When and how does the Richmond city council choose to conduct public consultation and when does it choose to push new bylaws through with no open houses and online forums, but only a public hearing, as required by provincial law?
The matter appears to be discretionary.
For instance, council is not moving ahead with consultation on banning unlicensed short-term rentals, but will conduct broad consultations on restricting house sizes on farmland.
“You don’t have to go further than campaign contributions to see why this is a queasy issue,” said Coun. Carol Day, on the matter of farm mega mansions.
Day, who has rarely inched away from supporting broader public consultation, especially on development applications, did just that when she wanted to put a rush on restricting mega mansions on farms.
“When something has been beat to death, like these homes on farmland, do we really need six open houses on that? I don’t see the need,” said Day.
Another issue is how consultation takes place.
Realtor and community activist Lyn Terborg says the City of Richmond’s public consultation process is flawed and requires more opportunities for back-and-forth dialogue between citizens, city planners, outside experts and councillors.
Terborg, who in 2015 formed Richmond’s first ratepayers’ group in the Steveston neighbourhood of Westwind to pressure the city to terminate land-use contracts — and thus three-storey homes — believes the most recent round of public consultation — on house setbacks (size) and green space (landscaping) — is tedious for a regular citizen to follow.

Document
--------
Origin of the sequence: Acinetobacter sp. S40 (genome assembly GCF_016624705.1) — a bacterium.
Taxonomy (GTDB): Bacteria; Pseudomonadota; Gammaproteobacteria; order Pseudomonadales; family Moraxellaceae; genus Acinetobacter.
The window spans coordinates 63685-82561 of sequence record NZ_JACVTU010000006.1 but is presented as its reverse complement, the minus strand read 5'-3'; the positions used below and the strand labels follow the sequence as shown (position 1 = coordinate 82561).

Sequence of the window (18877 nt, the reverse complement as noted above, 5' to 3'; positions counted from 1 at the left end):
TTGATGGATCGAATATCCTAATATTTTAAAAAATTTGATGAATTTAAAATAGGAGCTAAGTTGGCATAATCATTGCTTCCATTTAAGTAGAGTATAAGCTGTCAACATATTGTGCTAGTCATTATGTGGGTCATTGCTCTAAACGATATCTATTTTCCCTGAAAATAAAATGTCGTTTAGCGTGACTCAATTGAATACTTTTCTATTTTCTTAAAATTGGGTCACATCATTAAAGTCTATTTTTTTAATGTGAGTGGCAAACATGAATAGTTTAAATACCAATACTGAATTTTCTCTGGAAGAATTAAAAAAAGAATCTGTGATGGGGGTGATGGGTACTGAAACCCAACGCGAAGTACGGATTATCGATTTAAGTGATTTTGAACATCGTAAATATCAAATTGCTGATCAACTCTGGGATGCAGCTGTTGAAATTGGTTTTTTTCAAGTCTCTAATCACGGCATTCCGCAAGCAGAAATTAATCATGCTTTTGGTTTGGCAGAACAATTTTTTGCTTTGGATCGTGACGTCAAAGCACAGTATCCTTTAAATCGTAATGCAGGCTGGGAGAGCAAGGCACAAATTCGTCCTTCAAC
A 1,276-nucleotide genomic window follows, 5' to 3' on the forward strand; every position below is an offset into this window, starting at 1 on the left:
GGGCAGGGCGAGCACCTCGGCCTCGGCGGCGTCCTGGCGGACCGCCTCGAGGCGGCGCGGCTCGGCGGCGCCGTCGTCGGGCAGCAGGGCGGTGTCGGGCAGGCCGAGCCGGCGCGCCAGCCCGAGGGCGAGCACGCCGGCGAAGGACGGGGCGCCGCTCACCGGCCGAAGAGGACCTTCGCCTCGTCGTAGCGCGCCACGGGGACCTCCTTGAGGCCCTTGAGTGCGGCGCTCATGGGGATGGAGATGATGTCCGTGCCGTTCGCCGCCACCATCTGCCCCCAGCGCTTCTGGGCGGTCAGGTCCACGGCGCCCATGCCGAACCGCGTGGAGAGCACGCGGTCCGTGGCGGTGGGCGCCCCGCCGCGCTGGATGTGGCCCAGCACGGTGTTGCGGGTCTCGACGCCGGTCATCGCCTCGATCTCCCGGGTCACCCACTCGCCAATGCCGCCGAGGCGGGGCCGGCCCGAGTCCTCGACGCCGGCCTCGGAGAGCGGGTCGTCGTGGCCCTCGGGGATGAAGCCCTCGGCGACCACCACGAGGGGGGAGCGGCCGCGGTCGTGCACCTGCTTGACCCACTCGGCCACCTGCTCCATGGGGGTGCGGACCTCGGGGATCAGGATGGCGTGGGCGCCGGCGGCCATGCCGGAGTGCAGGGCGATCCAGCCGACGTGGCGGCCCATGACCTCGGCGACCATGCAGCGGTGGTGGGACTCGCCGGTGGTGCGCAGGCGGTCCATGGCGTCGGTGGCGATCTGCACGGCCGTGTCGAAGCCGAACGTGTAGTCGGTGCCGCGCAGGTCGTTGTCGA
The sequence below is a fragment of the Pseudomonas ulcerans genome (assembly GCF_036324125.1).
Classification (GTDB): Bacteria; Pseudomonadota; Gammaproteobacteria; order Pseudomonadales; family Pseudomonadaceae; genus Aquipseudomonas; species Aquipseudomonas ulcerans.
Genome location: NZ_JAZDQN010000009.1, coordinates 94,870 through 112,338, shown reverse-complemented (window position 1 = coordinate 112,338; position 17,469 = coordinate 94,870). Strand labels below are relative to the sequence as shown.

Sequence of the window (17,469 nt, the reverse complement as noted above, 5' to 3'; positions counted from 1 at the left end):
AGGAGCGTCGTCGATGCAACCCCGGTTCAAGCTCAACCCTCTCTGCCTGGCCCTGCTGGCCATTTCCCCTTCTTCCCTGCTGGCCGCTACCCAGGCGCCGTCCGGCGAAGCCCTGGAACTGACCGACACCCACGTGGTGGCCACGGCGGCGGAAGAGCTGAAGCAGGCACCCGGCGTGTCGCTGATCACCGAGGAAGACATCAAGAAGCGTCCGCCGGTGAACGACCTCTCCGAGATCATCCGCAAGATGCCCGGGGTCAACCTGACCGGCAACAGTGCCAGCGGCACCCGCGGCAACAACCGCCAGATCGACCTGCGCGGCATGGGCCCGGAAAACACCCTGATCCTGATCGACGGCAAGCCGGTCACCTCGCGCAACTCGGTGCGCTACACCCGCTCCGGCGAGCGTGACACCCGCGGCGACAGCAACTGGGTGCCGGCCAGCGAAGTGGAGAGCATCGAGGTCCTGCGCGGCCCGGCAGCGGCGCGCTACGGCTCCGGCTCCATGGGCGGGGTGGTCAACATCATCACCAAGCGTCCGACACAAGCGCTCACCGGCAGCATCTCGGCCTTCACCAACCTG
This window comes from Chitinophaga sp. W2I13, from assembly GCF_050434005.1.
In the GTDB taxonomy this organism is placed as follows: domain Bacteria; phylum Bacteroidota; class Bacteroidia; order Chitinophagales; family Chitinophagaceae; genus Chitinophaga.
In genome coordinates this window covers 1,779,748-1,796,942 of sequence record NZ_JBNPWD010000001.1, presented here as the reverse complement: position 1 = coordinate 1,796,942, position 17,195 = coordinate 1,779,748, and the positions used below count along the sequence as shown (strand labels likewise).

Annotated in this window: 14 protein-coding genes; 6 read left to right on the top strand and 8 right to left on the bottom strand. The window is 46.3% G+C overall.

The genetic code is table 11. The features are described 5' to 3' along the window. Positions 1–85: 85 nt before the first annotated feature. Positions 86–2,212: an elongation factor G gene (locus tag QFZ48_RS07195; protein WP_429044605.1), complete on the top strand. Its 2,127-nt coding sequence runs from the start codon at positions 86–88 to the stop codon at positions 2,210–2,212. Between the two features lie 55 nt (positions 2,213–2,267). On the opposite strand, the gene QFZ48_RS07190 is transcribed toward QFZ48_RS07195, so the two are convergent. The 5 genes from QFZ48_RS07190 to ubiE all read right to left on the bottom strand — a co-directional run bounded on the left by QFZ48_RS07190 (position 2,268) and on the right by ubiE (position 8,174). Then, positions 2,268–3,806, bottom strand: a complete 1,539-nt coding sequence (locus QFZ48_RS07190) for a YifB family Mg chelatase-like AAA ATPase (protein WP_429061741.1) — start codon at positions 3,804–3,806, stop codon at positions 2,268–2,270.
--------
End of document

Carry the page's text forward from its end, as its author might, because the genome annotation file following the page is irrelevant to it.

“The city is asking the community to participate, but we don’t seem to have the ability to contribute to policy,” said Terborg.
“These open houses are static presentations; a display board with a staff member. You can’t possibly go into a public house and assess the technical information,” said Terborg.
She suggests more opportunities for dialogue and having third-party experts weigh in at such forums. As well, she would like the city to open up a comments section at LetsTalkRichmond.ca for people to discuss ideas.
Terborg also argues many consultations have decisions that are pre-determined by city staff.
Additionally, Terborg said councillors should be present at open houses. As it stands, it is council policy they not show up to such meetings, instead relying on staff to relay residents’ comments to them, in a report to council.
After the 2014 election, newly-elected Coun. Alexa Loo and Day did show up to some open houses.
“They had the (guts) to go out there, but got their wrists slapped,” said Terborg.
Veteran Coun. Bill McNulty said it is council policy for councillors not to show up at open houses, as expressing their opinions would influence the public.
When asked why a councillor cannot just show up to an open house and listen, as Loo did in 2015 during the LUC consultations, McNulty said it is “difficult to dispel wearing two hats” and “we have to be careful because we walk a fine line.”
As for when council decides to conduct consultation, McNulty said it is discretionary.
“I figured we already got lots of feedback” on illegal hotels, he said.
But, “we heard some” feedback on farm mansions, “but not as widespread as you may have thought,” said McNulty.
He noted the city conducts many open houses that facilitate dialogue, such as the ongoing tree protection bylaw sessions.
Day said, for the most part, she now agrees with staying clear of public open houses, however, she readily admits it is difficult to walk such a fine line, as she recently visited an open house on housing.
Furthermore, she openly states her opinions, even as consultation is ongoing.
UPCOMING OPEN HOUSES
House massing open houses:
- Cambie Community Centre Feb.16, 6 - 8 p.m.
- Thompson Community Centre Feb. 23, 6 - 8 p.m.
Tree protection bylaw open houses:
- Cambie Community Centre Feb. 23, 6-8 p.m.
- Hamilton Community Centre March 23, 6 - 8 p.m.
House size on farmland
-Richmond City Hall March 2, evening (tentative)